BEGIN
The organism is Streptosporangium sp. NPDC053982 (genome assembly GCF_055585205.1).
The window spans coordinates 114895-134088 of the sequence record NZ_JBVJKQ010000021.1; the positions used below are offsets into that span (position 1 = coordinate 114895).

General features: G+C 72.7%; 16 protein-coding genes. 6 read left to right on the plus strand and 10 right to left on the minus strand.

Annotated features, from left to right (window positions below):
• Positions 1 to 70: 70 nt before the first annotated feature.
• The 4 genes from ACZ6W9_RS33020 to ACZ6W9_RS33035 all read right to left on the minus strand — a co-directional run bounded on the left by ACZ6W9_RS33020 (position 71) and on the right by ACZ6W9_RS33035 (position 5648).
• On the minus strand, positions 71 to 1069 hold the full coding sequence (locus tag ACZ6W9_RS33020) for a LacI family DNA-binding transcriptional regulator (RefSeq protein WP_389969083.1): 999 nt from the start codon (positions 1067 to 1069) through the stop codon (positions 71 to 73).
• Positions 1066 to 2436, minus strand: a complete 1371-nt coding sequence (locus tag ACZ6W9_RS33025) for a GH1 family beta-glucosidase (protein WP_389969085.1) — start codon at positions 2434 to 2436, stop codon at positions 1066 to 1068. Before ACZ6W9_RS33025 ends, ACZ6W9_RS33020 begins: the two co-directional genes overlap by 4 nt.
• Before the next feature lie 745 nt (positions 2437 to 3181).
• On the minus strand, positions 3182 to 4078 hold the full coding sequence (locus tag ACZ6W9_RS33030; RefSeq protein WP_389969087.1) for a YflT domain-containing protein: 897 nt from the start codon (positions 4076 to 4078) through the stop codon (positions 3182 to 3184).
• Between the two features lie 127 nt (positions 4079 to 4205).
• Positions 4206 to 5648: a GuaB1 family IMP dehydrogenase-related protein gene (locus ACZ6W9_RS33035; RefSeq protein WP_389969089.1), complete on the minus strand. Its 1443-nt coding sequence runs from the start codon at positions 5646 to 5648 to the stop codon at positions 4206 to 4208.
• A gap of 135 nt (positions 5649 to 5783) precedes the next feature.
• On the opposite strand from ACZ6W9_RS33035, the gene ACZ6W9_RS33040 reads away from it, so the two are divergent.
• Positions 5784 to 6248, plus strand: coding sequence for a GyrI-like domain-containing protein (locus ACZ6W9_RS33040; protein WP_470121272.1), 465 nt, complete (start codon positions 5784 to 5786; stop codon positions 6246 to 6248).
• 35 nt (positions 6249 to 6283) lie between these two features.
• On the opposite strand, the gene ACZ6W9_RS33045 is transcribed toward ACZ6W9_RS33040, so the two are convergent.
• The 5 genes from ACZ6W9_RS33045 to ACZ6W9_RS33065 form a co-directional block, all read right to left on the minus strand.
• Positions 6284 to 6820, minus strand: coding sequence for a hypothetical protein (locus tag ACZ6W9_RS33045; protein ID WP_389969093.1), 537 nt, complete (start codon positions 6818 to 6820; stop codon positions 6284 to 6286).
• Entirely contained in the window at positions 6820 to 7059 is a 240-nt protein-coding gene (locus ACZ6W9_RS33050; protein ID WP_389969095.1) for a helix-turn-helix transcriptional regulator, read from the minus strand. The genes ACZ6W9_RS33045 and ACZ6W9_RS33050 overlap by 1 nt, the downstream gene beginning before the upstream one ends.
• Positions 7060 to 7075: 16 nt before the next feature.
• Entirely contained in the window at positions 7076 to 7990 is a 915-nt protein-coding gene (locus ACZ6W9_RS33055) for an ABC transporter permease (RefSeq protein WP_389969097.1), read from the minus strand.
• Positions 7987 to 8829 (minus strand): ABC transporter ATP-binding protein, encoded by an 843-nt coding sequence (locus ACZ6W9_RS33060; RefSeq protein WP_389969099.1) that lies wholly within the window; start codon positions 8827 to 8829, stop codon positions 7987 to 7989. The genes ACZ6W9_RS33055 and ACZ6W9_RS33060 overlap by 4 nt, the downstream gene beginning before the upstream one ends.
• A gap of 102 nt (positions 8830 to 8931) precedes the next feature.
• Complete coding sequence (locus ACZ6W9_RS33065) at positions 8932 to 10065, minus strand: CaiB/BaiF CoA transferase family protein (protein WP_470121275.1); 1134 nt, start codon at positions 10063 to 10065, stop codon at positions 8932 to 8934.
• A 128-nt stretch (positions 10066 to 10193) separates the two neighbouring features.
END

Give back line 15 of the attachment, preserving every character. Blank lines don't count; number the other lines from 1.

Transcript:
• Positions 5784 to 6248, plus strand: coding sequence for a GyrI-like domain-containing protein (locus ACZ6W9_RS33040; protein WP_470121272.1), 465 nt, complete (start codon positions 5784 to 5786; stop codon positions 6246 to 6248).